Govt Announces Crackdown on Technical Schools
Josephine Kasera, the Director of Standards and Compliance at the Technical and Vocational Education and Training Authority (TVETA), on March 17, stated that uncredited technical schools will soon be closed.
Speaking at the Kenya Institute of Management (KIM) and Management University of Africa (MUA) graduation ceremony, Kasera, stated that TVETs should be accountable and registered legally.
“If we find institutions operating without registration or accreditation we close them! In the past two years, we have closed quite a number of institutions that were found in such circumstances.”
“On the same note, I would like I’d like to encourage sponsors, parents, and guardians to take their trainees to institutions accredited by TVETA,” she added.
Education Cabinet Secretary Ezekiel Machogu (right) in a meeting with former Interior CS Fred Matiang’i at a Nairobi hotel on Sunday, March 12, 2023.
The Kisaju, Kajiado County ceremony celebrated students awarded diplomas in various fields.
Graduates were urged to excel in their professions by applying their knowledge to societal problems.
TVETA officials extolled TVET programs at the event, saying they are aligned with the Competency-Based Curriculum (CBC).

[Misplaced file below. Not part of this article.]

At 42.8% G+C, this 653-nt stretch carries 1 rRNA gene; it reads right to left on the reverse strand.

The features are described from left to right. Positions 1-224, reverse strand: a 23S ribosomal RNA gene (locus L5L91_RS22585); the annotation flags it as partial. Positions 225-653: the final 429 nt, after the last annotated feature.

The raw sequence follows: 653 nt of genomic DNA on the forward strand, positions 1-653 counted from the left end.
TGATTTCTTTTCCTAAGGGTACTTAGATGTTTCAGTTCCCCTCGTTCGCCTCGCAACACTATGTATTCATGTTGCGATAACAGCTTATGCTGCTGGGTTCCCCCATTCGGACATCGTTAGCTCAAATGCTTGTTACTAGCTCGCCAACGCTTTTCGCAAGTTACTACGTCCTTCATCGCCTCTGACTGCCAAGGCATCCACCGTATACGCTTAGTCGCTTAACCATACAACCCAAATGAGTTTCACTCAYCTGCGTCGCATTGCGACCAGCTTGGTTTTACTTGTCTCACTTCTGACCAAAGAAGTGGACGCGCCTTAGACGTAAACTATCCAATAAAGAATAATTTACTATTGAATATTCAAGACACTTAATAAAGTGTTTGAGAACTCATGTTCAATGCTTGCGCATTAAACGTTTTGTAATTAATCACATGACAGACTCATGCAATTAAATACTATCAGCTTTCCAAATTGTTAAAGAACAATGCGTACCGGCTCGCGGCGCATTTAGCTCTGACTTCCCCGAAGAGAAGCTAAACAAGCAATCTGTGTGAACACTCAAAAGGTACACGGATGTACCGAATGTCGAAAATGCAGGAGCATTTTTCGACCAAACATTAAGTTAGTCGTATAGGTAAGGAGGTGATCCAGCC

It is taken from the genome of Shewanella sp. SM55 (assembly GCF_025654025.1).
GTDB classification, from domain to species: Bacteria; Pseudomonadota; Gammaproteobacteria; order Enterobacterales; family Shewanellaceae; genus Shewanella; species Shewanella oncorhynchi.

Changes were made to their curriculum to adjust to the phasing out of the 8-4-4 system.
Many students struggle to land job opportunities after graduating from unaccredited colleges.
Several accredited schools were also found to teach unapproved courses, wasting students’ time and money.
Unaccredited colleges shut down in the past include Intraglobal Training Institute and Vision Stars Training Institute, based in Nairobi.
A lack of facilities for training and a shortage of human resources were cited as some major challenges institutions face in Kenya.
Education CS Ezekiel Machogu appears before Senate Education Committee on Thursday, March 9, 2023.
Ministry of Education